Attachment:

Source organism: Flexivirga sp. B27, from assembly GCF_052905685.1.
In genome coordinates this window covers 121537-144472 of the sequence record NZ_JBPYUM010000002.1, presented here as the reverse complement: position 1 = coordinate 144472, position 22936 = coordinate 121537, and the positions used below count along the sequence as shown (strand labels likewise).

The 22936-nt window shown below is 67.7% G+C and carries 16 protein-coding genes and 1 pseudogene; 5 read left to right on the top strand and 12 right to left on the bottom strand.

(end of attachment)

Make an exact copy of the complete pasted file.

Source organism: Flexivirga sp. B27, from assembly GCF_052905685.1.
In genome coordinates this window covers 121537-144472 of the sequence record NZ_JBPYUM010000002.1, presented here as the reverse complement: position 1 = coordinate 144472, position 22936 = coordinate 121537, and the positions used below count along the sequence as shown (strand labels likewise).

The 22936-nt window shown below is 67.7% G+C and carries 16 protein-coding genes and 1 pseudogene; 5 read left to right on the top strand and 12 right to left on the bottom strand.